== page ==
March 2017 \ Interviews \ Interview with H.E. Mr Gonchig Ganbold, Ambassador
“In spite of distance, we are close to one another by heart”

H.E. Mr Gonchig Ganbold responds to questions from India Empire Magazine...

  • H.E. Mr Gonchig Ganbold, Ambassador of Mongolia to India

You have written many articles and books on Indo-Mongolian relations. What is the latest project that you are working on?

Thank you. In September, 2016 we co-organized with the Indian Council for Cultural Relations (ICCR) the International conference on Chinggis khan, his legacy and Indian culture, which was held in Ulaanbaatar, Mongolia. Over two days some 30 papers were reviewed by renowned scholars, including some 20 politicians, senior diplomats, academicians from India. Then we have agreed to compile and publish the proceedings of this conference and continue it in September, 2017 in New Delhi, India. Therefore, I have drafted a concept note for the second conference on India and Mongolia: Historic linkages, scripts and literary heritages. Fortunately, my friends in India have warmly received this idea. Scholars and different universities have also shown a great deal of interest in it. You may wonder why this particular topic has been chosen for the second conference. There is a saying which goes “The best part of wealth is a script, next one is offspring and least one is a jewel”. And “The mankind through its long history hardly created more valuable and wonderful things than scripts”.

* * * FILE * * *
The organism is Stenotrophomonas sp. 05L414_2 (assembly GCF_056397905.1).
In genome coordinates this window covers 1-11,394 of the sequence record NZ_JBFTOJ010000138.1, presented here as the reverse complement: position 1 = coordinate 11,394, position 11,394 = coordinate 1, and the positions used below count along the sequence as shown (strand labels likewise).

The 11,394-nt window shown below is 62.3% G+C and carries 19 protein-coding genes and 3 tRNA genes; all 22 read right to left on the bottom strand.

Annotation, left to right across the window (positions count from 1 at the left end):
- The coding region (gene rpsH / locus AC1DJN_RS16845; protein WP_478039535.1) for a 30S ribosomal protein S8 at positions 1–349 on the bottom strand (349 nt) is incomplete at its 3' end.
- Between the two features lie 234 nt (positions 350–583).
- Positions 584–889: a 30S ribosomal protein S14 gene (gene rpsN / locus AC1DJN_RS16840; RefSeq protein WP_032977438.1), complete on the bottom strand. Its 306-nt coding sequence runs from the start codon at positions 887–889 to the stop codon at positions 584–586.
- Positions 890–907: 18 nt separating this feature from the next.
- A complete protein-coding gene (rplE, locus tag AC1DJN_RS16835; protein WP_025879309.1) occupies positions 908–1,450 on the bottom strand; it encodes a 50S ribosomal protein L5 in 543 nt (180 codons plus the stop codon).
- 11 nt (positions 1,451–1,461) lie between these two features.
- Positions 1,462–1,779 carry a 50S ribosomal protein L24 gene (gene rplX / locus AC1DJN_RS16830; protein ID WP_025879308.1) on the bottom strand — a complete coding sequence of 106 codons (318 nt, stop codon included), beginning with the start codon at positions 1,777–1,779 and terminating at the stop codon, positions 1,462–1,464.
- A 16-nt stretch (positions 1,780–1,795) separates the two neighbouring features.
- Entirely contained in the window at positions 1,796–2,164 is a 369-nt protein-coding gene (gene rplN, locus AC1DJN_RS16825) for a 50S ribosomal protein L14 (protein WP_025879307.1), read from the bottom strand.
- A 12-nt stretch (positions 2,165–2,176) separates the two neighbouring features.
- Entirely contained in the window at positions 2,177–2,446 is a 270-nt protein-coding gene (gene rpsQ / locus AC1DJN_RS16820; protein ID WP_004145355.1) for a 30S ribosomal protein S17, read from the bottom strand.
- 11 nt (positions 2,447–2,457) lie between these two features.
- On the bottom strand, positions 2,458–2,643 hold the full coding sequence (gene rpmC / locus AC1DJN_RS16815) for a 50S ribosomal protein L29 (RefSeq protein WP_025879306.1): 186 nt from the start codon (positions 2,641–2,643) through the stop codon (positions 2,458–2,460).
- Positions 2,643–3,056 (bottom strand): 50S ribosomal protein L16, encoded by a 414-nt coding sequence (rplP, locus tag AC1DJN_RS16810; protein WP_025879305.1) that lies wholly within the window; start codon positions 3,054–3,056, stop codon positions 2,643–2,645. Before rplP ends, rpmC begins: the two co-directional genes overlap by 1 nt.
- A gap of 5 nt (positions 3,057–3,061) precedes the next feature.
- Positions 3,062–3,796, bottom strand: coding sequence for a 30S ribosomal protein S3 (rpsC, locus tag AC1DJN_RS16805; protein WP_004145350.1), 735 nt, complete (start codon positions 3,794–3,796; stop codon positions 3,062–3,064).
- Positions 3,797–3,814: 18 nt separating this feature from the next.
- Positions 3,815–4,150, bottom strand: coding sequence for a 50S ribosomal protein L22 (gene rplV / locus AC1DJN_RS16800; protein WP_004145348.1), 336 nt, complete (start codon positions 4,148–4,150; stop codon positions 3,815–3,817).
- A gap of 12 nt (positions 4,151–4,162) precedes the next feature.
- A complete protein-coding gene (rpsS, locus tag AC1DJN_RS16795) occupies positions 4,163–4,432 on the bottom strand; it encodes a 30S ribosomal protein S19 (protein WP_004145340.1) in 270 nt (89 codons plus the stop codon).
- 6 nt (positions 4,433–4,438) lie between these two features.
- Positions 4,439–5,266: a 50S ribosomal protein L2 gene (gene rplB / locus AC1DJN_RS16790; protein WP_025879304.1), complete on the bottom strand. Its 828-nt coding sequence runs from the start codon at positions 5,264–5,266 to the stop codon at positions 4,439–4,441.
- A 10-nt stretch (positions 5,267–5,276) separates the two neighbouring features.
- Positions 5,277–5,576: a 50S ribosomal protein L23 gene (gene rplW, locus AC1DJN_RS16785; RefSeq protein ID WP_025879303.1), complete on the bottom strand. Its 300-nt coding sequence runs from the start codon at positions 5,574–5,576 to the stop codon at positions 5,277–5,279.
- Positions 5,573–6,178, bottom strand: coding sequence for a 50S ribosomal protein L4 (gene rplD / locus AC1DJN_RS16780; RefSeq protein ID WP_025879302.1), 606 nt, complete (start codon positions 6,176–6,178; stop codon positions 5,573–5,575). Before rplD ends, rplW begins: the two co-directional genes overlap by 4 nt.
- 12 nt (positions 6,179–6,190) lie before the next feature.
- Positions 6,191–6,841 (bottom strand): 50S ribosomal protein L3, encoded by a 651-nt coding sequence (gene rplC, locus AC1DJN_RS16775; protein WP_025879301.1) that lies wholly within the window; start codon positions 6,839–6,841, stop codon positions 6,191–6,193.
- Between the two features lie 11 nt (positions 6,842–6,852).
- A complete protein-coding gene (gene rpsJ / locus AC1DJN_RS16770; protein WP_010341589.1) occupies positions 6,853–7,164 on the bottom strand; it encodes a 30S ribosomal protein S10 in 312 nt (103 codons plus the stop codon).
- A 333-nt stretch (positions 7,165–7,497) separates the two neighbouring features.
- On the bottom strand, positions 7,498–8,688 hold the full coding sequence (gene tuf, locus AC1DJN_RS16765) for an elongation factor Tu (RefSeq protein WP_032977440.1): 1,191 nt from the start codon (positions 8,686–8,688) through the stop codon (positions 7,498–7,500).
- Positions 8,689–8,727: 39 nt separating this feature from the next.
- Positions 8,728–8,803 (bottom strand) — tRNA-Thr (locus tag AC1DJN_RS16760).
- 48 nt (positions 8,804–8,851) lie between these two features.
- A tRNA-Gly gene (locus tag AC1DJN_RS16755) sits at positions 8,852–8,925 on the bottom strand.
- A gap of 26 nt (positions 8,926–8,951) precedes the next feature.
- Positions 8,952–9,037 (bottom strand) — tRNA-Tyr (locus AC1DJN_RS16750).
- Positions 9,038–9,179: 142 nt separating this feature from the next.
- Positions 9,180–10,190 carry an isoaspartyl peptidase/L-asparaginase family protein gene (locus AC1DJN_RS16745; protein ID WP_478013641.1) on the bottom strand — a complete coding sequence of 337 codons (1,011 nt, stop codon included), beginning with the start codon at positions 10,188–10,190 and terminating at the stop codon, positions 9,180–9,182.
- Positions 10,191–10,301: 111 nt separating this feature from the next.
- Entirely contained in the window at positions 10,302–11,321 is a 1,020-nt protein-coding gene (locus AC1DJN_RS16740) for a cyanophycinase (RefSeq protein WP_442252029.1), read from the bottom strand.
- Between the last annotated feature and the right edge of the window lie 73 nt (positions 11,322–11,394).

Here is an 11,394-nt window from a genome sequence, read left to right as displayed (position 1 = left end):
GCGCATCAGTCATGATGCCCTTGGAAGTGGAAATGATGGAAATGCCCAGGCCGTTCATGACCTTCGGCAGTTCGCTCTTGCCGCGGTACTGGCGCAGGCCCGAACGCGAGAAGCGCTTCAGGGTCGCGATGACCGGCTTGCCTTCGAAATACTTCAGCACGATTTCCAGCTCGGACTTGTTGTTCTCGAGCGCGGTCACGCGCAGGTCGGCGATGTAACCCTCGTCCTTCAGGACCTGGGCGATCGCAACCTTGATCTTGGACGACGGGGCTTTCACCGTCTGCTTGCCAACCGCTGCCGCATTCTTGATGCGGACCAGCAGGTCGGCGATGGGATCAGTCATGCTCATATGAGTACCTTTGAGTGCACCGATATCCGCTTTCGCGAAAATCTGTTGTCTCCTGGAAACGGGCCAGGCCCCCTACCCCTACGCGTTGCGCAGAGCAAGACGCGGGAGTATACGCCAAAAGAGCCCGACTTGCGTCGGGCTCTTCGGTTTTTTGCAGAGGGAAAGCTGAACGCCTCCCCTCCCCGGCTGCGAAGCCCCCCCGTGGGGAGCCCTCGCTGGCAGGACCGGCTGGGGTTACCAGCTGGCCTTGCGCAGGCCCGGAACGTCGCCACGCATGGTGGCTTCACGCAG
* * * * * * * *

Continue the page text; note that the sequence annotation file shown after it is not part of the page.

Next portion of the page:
Wisdom and knowledge are being composed by scripts and their expression. Communication and preservation irrespective of time and distance by scripts and literary works constitute major accomplishments. Certainly in prehistory a varying ways including knotting of ropes, cutting on twigs or drawing on rock, bonfire and so on were being used.

Likewise, Mongolia and India have ancient ties. According to some annals Indians from Kangra Kingdom in Himalayan foothills migrated to the present territory of Mongolia and Mangaldev the son of the king headed the expedition. However, the majority of Indians are said to have returned to India after staying there for over 2000 years. Another project on which we are currently working on is building up Lord Buddha and his two disciples’ bronze statue to be erected in Mongolia. With invaluable assistance and wisdom of Professor Geshe Ngawang Samten, Vice Chancellor of the Central University of Tibetan studies, Sarnath, Varanasi we have got authentic sample for their statue that was unanimously acknowledged by high learned scholars and religious figures in Mongolia and India. I am in earnest hope that this statue would be embodied soon and become a vivid illustration of Mongolia and India brotherhood in dharma.